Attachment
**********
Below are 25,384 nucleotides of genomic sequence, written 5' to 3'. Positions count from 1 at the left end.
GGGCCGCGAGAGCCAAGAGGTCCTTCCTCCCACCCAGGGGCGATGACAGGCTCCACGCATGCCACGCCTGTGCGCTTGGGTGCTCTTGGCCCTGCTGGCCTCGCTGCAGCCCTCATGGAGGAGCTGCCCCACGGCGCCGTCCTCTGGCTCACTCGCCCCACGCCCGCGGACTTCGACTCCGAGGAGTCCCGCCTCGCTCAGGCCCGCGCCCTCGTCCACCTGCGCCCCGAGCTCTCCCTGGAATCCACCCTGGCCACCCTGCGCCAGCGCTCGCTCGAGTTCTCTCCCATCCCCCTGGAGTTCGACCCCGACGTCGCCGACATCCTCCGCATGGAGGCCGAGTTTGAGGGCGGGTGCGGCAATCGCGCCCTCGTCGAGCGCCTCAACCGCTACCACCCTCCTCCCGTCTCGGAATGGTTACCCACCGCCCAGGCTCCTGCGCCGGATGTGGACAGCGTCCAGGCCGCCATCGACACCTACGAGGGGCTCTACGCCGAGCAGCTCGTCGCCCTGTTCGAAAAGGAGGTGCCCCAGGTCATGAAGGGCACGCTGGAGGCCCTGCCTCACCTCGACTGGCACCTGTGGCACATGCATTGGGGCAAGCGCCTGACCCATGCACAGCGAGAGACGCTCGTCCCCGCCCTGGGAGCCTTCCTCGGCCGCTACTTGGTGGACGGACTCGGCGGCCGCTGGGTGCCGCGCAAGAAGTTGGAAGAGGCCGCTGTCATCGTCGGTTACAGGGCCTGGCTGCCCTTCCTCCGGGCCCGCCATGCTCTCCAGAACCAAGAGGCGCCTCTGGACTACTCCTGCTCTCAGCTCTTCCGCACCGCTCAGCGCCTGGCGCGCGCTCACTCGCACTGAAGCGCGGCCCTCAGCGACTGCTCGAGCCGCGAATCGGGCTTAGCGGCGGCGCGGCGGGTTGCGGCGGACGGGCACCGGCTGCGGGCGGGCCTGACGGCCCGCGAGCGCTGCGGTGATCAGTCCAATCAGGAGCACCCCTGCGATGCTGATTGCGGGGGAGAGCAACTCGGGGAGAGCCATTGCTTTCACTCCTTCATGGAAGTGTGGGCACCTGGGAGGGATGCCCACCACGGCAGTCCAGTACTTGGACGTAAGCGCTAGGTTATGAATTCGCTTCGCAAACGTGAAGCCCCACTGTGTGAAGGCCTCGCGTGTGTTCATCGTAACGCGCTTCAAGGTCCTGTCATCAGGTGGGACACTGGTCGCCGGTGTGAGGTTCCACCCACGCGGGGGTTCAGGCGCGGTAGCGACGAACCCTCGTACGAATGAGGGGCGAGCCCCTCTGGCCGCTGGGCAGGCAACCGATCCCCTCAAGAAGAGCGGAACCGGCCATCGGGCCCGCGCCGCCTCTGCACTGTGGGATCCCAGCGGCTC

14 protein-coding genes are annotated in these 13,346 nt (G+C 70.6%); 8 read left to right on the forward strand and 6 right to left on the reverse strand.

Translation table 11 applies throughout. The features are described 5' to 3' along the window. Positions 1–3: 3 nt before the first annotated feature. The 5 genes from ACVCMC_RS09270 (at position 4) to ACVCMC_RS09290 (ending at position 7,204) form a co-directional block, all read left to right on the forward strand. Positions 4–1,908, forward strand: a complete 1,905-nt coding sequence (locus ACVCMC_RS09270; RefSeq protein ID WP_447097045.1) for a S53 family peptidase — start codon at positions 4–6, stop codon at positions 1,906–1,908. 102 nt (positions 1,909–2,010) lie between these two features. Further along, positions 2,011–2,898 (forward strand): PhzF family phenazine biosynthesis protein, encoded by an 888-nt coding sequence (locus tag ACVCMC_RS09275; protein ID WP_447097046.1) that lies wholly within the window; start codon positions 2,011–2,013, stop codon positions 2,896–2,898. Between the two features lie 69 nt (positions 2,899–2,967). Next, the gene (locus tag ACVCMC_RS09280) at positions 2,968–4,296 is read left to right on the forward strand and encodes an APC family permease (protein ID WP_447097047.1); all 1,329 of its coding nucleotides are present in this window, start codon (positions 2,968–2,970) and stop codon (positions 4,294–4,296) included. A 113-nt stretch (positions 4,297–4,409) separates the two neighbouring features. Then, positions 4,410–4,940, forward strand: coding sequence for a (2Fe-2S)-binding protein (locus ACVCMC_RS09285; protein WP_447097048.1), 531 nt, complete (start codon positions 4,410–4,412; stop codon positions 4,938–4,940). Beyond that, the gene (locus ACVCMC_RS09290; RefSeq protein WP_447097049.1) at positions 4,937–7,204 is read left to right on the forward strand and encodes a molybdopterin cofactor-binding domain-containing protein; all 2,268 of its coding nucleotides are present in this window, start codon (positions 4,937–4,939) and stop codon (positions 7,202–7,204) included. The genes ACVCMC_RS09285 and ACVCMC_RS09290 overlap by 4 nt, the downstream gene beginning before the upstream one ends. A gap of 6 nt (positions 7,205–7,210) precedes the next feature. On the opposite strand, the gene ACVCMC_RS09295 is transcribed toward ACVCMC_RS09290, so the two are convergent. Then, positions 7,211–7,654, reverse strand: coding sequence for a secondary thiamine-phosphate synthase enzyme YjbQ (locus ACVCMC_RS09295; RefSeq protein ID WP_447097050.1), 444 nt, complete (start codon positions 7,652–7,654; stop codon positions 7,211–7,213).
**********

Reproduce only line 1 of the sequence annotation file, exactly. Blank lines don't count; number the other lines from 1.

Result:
Below are 25,384 nucleotides of genomic sequence, written 5' to 3'. Positions count from 1 at the left end.